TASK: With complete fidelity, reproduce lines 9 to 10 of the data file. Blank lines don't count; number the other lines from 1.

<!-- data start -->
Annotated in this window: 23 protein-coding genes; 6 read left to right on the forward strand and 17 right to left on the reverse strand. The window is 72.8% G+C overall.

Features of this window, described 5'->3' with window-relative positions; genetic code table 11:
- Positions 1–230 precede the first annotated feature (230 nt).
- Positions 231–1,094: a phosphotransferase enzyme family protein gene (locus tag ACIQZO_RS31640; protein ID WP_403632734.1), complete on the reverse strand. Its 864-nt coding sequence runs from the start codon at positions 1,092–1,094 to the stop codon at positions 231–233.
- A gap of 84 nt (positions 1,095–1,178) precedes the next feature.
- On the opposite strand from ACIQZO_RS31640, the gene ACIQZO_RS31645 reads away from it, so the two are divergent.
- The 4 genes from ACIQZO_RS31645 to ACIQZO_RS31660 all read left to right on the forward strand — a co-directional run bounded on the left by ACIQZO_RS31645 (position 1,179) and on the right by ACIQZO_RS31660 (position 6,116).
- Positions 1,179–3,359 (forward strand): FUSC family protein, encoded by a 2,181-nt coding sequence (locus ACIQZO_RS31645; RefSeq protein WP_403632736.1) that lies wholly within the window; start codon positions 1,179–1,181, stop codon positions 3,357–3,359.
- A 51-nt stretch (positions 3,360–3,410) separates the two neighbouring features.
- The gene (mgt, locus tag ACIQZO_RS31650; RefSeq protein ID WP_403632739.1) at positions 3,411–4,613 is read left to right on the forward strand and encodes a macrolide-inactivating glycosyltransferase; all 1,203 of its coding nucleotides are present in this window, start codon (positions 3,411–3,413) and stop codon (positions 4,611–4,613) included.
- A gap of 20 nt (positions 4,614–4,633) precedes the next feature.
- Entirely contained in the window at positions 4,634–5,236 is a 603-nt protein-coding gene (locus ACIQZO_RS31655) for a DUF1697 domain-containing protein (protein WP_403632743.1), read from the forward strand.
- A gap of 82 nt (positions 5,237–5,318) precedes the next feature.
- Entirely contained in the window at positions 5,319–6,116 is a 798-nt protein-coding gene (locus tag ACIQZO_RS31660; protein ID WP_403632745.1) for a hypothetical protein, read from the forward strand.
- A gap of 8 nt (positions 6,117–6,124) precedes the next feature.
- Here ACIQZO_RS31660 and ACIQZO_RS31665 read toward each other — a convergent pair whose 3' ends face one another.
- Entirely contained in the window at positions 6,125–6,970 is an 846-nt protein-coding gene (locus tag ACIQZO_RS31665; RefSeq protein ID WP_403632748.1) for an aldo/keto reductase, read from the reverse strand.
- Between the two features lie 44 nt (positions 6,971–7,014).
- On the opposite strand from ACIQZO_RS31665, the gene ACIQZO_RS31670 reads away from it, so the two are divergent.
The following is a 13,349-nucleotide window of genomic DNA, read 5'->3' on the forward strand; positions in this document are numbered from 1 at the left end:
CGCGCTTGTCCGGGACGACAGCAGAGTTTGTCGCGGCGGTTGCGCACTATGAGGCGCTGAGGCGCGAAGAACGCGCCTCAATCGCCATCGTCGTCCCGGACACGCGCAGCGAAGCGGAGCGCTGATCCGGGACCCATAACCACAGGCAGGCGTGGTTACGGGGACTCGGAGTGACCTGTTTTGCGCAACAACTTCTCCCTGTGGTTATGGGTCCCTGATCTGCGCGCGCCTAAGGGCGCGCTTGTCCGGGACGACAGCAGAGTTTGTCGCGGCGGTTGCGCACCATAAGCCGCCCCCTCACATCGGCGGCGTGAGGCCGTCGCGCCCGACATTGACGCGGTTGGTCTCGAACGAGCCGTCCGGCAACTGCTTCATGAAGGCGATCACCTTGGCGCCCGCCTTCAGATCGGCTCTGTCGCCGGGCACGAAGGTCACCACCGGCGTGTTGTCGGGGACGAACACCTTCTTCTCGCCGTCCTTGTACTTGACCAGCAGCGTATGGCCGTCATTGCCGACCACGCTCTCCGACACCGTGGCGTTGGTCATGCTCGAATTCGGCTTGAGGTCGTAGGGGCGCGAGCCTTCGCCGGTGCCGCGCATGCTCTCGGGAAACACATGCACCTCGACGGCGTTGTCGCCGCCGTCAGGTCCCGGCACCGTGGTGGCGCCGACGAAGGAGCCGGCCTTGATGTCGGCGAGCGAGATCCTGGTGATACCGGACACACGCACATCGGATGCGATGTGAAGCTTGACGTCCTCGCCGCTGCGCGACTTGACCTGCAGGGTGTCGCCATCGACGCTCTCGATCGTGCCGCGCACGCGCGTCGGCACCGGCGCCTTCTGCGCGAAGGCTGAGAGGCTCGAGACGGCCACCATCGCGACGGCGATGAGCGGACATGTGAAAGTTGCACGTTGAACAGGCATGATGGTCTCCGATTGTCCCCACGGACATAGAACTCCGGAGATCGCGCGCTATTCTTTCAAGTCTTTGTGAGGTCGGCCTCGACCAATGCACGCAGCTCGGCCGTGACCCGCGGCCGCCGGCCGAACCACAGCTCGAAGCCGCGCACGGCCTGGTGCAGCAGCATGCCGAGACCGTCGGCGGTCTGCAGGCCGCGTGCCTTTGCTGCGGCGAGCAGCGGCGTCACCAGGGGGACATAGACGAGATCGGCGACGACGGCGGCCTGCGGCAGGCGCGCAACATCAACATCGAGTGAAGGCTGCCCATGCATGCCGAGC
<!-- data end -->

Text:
- A 51-nt stretch (positions 3,360–3,410) separates the two neighbouring features.
- The gene (mgt, locus tag ACIQZO_RS31650; RefSeq protein ID WP_403632739.1) at positions 3,411–4,613 is read left to right on the forward strand and encodes a macrolide-inactivating glycosyltransferase; all 1,203 of its coding nucleotides are present in this window, start codon (positions 3,411–3,413) and stop codon (positions 4,611–4,613) included.